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Greek Cyprus 2015

Most people go to Greek Cyprus for the clubbing. I’m not most people. In fact, I hadn’t even heard of Ayia Napa until after I came back home. Everyone assumed I’d gone to Cyprus for the hedonism and kept asking how drunk, high and laid I’d gotten in my week on the Med. I actually came to Greek Cyprus for the cultural and historic aspects – and also to visit Turkish Cyprus now that they’d changed the rules and you were allowed to simply walk across the border. Well, okay, not “simply” but it’s relatively painless.

Click here to read about my visit to Turkish Cyprus.

Like the majority of visitors to Cyrpus I flew into Larnaca and, once again, got the usual #FlyingWhileMuslim reaction from the border guards that you’d expect. And when I asked why they’d waved through the last thirty people but were suddenly full of questions when my turn arrived I was bluntly told “because you might be a terrorist!” On demanding to see a senior manager to complain, I was led to the back office, where an old man made me wait less than 2 minutes before coming out, pushing my passport at me and aggressively declaring “Welcome to Cyprus” and pointed me to the airport exit.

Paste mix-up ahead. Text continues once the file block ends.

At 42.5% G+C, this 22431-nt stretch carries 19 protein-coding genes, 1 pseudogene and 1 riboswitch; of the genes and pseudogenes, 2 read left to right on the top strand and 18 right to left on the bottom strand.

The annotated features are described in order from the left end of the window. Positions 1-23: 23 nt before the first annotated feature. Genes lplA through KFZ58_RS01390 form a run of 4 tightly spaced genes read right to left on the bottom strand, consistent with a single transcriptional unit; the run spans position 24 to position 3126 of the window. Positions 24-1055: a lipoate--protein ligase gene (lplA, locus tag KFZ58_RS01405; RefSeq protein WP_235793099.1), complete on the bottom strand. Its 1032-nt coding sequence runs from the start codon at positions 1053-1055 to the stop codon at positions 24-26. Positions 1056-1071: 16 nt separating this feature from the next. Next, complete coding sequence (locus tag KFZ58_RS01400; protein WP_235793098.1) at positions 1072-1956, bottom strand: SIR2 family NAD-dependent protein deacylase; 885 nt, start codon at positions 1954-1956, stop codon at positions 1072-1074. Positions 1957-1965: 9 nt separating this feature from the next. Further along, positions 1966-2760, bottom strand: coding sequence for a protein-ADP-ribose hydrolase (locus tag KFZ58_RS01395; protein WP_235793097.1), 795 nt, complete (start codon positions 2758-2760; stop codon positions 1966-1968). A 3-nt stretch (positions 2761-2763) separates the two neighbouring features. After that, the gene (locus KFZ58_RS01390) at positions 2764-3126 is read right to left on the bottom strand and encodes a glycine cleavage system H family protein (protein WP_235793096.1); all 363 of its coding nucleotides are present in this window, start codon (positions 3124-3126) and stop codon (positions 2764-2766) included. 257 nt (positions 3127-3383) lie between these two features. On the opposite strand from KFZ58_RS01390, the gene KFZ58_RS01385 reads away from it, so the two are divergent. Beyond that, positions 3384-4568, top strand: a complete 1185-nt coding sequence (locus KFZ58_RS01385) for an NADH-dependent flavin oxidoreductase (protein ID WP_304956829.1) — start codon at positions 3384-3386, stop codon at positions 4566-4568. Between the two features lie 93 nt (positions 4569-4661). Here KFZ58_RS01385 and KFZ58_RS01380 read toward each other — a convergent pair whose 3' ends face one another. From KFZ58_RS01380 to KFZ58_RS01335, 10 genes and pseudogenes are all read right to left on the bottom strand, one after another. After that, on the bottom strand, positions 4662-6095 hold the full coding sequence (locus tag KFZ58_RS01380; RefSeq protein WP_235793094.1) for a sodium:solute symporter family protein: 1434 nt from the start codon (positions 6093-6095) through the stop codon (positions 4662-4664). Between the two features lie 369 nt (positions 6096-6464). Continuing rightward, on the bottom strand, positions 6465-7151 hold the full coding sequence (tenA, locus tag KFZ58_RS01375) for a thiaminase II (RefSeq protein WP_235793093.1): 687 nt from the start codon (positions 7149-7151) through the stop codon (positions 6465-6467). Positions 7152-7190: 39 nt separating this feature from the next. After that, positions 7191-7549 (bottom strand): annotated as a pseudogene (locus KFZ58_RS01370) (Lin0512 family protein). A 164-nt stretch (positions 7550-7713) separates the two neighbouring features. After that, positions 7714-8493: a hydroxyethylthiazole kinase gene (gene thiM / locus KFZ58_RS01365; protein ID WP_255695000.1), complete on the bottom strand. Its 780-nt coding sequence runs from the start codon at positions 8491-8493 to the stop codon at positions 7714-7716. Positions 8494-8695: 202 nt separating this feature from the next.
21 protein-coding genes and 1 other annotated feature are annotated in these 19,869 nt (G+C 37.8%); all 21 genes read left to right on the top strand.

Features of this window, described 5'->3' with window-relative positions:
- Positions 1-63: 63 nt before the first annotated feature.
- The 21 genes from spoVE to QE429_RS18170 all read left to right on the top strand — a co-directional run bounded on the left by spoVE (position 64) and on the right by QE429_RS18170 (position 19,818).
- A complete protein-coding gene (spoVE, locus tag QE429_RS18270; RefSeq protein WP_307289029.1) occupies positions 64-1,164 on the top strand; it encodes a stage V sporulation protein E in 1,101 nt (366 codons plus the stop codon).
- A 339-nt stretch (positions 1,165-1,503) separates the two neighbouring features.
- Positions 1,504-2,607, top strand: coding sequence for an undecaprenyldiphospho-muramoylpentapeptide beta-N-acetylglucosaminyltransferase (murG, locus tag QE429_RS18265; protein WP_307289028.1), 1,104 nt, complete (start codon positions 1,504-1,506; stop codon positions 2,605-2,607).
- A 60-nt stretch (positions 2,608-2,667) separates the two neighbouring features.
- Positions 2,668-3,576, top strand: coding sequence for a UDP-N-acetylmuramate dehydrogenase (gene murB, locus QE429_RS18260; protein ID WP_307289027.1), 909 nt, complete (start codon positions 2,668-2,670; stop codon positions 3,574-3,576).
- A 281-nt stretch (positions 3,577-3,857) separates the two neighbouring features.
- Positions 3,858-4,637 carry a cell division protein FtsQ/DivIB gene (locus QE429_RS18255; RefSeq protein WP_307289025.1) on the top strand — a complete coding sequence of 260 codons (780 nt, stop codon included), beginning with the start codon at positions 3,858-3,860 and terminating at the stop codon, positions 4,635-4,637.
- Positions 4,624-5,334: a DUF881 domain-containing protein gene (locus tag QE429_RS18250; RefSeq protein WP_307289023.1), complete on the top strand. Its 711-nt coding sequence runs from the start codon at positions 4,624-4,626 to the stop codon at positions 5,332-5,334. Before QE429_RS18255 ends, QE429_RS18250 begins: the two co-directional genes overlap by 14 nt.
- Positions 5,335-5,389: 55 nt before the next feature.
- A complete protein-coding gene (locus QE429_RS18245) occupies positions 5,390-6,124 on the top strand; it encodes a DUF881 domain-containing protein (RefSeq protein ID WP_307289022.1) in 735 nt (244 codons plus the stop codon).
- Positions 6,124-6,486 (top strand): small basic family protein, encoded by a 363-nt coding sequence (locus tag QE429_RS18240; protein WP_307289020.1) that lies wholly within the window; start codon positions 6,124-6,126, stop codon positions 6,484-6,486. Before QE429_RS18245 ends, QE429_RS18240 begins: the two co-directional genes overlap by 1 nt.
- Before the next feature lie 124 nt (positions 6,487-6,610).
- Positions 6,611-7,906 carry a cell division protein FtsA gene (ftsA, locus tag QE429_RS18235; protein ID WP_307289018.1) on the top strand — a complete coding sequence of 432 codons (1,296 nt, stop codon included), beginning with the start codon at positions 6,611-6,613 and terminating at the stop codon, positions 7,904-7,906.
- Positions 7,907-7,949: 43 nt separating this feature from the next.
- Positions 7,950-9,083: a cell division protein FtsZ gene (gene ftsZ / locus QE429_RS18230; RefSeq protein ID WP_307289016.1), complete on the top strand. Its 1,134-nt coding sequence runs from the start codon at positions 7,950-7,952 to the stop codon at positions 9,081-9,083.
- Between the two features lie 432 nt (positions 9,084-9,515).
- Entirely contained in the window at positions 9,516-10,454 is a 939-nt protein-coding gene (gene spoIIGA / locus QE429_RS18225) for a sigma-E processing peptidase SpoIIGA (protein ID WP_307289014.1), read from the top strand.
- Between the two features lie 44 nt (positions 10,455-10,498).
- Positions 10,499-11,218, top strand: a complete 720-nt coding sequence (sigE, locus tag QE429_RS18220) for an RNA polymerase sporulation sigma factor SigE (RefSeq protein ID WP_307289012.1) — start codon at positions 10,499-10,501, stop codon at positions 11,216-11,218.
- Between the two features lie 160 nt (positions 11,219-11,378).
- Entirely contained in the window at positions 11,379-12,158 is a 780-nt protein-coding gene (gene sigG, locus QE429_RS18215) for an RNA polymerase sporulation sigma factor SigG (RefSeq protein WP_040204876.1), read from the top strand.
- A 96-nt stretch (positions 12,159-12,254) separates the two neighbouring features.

Finikoudes beach
My first view of Finikoudes beach in Larnaca at sunrise.

Cyprus is a little harder to navigate using public transport alone when compared with many other parts of Europe, so if you’re the wandering type like I am then you might end up a little frustrated at times. But it’s definitely do-able if you’ve got Google Maps and access to the bus timetables. I even managed to make it from the airport to my seaside apartment in Finikoudes on public transport. I was staying at the Sun Hall Beach Hotel, and they were kind enough to give me a seaview balcony apartment looking east, so I could watch the sunrise over the Mediterranean. And as there was a bus stop and a bus tour pickup point right outside, it was also the perfect base for island exploration.


Nicosia (south)


Rural Cyprus

Published inCyprusEuropeTravels

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